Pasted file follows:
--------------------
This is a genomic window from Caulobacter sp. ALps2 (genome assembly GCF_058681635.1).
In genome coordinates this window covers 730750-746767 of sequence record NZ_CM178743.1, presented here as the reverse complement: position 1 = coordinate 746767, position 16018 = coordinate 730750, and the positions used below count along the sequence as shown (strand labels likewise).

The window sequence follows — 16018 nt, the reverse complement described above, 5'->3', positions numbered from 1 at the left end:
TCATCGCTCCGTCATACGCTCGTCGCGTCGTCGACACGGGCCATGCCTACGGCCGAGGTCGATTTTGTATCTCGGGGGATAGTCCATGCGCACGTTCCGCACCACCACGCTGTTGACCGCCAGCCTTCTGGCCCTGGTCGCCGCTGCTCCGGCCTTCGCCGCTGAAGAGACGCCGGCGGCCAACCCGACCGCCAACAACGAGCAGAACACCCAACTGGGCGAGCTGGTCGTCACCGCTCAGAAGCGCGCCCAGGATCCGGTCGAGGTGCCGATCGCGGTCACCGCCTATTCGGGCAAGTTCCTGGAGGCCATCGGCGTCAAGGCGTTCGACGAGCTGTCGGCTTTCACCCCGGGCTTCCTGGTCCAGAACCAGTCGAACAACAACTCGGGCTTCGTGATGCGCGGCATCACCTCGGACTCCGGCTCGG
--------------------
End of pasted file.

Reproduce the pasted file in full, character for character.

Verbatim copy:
This is a genomic window from Caulobacter sp. ALps2 (genome assembly GCF_058681635.1).
In genome coordinates this window covers 730750-746767 of sequence record NZ_CM178743.1, presented here as the reverse complement: position 1 = coordinate 746767, position 16018 = coordinate 730750, and the positions used below count along the sequence as shown (strand labels likewise).

The window sequence follows — 16018 nt, the reverse complement described above, 5'->3', positions numbered from 1 at the left end:
TCATCGCTCCGTCATACGCTCGTCGCGTCGTCGACACGGGCCATGCCTACGGCCGAGGTCGATTTTGTATCTCGGGGGATAGTCCATGCGCACGTTCCGCACCACCACGCTGTTGACCGCCAGCCTTCTGGCCCTGGTCGCCGCTGCTCCGGCCTTCGCCGCTGAAGAGACGCCGGCGGCCAACCCGACCGCCAACAACGAGCAGAACACCCAACTGGGCGAGCTGGTCGTCACCGCTCAGAAGCGCGCCCAGGATCCGGTCGAGGTGCCGATCGCGGTCACCGCCTATTCGGGCAAGTTCCTGGAGGCCATCGGCGTCAAGGCGTTCGACGAGCTGTCGGCTTTCACCCCGGGCTTCCTGGTCCAGAACCAGTCGAACAACAACTCGGGCTTCGTGATGCGCGGCATCACCTCGGACTCCGGCTCGG